Assistant Curator Sergi Vich before opening night of a new exhibition called Foodjects at the ACT Craft and Design Centre. Photo: Jay Cronan
For those who managed to get a table, eating at world famous Spanish restaurant elBulli was, by all reports, an experience like no other.
Think game meat cappucinos, think clam meringues, for years elBulli was thought the world’s best, and trailblazed a scientific approach to food that was imitated time and again at restaurants throughout the globe.
The Guardian’s John Carlin was one of the lucky ones when he nabbed a spot at the restaurant north of Barcelona in 1998.
‘‘This was Gaudí’s architecture brought to the kitchen. This was the culinary equivalent of the Cirque du Soleil, complete with acrobats, magicians and clowns,’’ he later wrote.
Chef Ferran Adria was pushing the boundaries of what food is, and how we eat it. It was madness in a way, creativity taken to extremes.
Foodjects, a new exhibition at Craft ACT, gives an insight into that world of playfulness, of beauty, of food turned on its head. It is a small collection of the tools and utensils, the cutlery and crockery that Adria used at elBulli, and his compatriots continue to use in the creation of the new Spanish cuisine. They include Andoni Luis Aduriz of Mugaritz, a restaurant also considered one of the best.
Foodject’s assistant curator Sergi Vich says chefs are now a great creative inspiration of designers in Spain.
In one case, designer Luki Huber worked with Adria for two years, watching him cook and designing equipment and utensils for him.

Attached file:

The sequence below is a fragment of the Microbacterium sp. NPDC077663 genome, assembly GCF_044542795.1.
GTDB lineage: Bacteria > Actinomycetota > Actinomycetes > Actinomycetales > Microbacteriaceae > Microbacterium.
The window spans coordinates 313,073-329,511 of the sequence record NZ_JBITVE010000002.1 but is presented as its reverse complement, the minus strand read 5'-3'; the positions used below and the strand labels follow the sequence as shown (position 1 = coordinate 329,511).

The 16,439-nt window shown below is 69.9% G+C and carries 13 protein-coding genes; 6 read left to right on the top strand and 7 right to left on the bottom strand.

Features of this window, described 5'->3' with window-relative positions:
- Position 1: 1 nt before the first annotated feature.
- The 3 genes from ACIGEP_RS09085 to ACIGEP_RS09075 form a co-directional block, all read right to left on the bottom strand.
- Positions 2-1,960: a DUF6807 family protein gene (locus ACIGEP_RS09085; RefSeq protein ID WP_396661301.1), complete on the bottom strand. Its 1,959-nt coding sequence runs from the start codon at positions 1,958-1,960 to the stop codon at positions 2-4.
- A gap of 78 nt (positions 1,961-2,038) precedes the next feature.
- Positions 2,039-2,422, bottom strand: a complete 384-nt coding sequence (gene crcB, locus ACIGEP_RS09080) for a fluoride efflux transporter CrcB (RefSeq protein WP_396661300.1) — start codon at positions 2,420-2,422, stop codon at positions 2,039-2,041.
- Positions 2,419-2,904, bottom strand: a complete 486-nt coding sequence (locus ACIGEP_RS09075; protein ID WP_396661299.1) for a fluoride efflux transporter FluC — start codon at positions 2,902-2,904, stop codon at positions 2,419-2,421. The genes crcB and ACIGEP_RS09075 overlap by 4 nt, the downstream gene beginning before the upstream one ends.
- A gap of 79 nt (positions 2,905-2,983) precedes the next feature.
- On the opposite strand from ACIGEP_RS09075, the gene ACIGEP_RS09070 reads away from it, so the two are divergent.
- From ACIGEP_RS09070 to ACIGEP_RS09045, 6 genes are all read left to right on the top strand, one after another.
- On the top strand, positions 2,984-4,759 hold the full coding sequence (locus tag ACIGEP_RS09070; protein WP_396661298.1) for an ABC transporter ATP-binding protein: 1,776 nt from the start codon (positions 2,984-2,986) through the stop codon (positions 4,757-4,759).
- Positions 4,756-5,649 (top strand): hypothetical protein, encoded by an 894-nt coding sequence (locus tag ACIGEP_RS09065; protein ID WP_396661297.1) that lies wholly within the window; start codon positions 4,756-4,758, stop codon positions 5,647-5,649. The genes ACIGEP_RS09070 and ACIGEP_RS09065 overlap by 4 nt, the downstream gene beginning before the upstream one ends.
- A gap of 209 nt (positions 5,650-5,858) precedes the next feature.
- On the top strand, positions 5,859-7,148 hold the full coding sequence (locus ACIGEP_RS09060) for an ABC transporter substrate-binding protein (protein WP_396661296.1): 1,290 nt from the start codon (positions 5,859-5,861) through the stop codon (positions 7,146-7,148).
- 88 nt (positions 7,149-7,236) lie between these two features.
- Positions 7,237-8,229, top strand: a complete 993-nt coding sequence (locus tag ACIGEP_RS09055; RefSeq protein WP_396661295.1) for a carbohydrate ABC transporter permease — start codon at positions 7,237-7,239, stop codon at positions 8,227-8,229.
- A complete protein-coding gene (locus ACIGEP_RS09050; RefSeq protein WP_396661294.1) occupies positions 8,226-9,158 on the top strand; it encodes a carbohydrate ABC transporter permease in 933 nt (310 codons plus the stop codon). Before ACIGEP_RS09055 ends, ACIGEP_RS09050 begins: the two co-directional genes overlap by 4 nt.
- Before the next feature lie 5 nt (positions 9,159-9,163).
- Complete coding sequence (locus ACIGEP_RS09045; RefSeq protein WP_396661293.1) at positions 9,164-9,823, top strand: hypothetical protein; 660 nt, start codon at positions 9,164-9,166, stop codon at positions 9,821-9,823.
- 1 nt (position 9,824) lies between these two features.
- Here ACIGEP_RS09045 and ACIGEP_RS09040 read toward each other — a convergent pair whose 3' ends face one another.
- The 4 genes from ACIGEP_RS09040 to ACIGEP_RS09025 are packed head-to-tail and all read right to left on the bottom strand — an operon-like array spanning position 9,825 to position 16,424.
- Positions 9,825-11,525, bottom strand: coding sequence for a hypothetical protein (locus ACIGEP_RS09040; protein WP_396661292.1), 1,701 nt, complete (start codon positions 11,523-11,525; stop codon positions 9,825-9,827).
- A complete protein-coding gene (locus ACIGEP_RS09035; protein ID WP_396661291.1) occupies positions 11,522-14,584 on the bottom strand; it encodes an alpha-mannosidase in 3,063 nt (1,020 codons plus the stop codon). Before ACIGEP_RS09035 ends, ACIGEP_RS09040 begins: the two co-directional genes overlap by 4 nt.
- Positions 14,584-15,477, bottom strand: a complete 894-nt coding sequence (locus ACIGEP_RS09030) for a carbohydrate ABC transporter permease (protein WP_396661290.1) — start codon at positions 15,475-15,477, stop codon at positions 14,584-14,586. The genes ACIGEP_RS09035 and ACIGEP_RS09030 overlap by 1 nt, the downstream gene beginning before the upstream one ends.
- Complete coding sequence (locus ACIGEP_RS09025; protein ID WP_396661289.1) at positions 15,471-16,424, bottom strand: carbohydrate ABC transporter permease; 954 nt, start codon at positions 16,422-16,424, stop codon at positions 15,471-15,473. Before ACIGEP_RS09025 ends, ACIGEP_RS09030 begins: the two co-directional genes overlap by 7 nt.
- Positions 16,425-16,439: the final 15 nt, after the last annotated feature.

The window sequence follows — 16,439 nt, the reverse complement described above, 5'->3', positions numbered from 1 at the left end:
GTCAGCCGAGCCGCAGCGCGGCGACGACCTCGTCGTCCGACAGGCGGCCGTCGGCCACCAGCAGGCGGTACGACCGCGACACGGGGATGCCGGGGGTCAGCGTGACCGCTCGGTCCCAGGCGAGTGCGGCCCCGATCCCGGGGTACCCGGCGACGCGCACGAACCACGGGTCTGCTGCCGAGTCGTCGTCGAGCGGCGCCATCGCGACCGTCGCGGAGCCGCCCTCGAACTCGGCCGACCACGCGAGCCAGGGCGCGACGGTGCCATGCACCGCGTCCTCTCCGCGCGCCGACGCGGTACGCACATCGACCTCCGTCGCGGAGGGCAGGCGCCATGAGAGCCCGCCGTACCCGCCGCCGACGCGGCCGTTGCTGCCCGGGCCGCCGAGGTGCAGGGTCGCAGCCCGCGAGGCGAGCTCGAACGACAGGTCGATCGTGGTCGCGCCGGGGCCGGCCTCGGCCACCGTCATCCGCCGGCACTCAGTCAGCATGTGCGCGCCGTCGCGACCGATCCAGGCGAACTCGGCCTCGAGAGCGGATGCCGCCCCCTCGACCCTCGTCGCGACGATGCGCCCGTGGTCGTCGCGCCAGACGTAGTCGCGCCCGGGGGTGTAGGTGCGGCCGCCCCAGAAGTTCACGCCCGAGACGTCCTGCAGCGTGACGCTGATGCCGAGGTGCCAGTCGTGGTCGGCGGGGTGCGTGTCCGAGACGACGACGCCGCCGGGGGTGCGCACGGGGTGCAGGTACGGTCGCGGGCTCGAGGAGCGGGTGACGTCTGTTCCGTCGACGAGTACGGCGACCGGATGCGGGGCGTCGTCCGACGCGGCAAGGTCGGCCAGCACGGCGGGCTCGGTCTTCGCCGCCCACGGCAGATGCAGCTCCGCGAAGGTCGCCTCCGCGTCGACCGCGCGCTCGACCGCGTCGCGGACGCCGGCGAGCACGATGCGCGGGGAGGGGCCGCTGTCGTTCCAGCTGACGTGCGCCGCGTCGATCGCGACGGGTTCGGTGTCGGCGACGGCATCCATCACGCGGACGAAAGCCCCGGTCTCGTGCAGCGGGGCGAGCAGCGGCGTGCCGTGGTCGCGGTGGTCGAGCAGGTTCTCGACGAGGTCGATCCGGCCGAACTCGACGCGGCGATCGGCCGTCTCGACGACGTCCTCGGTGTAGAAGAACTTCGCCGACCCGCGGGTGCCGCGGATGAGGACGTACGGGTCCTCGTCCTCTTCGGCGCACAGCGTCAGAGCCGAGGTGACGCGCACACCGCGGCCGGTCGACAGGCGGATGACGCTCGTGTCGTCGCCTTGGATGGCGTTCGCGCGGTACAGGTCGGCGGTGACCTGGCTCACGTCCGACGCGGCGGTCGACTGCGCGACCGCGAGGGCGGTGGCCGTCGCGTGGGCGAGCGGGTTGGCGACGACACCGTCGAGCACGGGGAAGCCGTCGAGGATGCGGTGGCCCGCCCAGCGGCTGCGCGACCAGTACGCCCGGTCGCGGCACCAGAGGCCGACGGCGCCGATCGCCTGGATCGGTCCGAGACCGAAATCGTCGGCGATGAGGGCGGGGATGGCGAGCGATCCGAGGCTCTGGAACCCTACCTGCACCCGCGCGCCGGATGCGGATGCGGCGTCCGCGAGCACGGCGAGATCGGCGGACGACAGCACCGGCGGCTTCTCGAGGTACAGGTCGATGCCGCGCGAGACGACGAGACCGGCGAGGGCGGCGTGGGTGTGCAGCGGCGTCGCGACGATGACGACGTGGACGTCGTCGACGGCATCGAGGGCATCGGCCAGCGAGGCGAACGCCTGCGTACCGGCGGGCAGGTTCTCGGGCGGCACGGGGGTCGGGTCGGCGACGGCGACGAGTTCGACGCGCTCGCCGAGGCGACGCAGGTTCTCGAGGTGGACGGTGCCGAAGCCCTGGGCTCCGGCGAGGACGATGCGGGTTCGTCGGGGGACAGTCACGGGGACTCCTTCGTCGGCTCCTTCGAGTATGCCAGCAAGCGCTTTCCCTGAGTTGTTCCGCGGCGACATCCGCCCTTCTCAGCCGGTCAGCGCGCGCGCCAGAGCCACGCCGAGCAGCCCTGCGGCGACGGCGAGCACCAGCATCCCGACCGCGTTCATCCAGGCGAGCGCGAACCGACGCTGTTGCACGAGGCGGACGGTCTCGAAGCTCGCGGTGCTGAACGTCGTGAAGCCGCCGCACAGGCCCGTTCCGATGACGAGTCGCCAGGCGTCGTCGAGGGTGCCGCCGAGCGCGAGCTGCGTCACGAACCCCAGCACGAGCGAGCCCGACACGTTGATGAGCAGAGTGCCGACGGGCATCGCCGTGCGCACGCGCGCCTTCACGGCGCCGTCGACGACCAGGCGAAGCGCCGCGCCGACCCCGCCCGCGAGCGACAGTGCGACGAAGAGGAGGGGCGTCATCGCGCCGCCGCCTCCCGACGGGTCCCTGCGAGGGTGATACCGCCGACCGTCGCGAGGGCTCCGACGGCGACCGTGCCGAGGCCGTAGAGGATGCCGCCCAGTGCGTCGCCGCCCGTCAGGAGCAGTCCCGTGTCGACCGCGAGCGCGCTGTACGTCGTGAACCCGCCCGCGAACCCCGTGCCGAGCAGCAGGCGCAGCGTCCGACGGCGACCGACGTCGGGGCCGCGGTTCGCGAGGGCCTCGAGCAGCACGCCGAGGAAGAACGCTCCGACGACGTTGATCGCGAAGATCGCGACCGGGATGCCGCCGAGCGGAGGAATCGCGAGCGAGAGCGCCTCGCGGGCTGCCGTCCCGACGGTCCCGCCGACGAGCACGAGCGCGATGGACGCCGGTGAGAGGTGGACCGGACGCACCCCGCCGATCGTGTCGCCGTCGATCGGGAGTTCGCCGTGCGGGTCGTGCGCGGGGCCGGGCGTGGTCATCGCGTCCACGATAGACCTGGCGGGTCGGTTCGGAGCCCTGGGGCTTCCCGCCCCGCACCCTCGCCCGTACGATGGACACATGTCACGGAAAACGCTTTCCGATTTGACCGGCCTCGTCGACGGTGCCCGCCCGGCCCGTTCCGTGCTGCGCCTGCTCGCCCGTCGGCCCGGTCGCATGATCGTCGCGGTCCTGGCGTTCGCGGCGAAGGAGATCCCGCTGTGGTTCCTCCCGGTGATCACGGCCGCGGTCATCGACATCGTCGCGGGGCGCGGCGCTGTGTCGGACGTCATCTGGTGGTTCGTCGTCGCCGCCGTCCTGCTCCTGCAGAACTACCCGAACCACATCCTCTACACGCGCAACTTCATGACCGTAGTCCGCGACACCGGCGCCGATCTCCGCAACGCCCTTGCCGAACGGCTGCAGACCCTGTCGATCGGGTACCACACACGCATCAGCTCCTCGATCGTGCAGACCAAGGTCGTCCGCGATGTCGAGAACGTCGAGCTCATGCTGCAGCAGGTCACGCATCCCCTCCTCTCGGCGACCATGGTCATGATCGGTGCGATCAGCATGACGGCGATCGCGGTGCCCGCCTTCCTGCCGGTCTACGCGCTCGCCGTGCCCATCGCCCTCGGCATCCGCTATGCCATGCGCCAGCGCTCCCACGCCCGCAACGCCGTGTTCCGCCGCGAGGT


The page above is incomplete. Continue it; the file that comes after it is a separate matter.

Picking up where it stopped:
‘‘[Foodjects] is a reflection of this creative co-operation between producers, designers and chefs,’’ Vich says.
From that partnership emerged a sleek silver spoon with a pincer attached, which was designed so the diner tastes one thing and smells another, with herbs or other fragrant foodstuffs held in the pincer.
Another example from the top end, a surreal wine glass with a spout designed by Martin Azua and Gerard Moline, was inspired by a traditional Spanish parron wine drinking bottle, but made individualised and delicate, in glass. The idea is to hold the glass jauntily in the air and pour your beverage into your mouth.
Those inclusions may be entirely haute cuisine, but equally revealing are the objects of the new Spanish cuisine which have become a part of everyday life. Vich says a simple silicone case, which can be used to steam food when placed in the oven or microwave, had recently become standard in many Spanish kitchens. It is supposed to create an intense flavour, where food loses none of its natural taste in the cooking process.
Vich says, perhaps like all great design, the objects of the new Spanish cuisine were developed out of necessity. New food needed new equipment.
‘‘The chefs have become the reference of Spain, more than the artists or architects, so they need someone to help them express this new cuisine, so they get designers and work together,’’ he said.
Adria was widely considered the best chef in the world, but El Bulli ran at a loss and closed last year. It did so with a reported waiting list of diners of close to one million. Foodjects is a chance to get an idea of what all the fuss was about.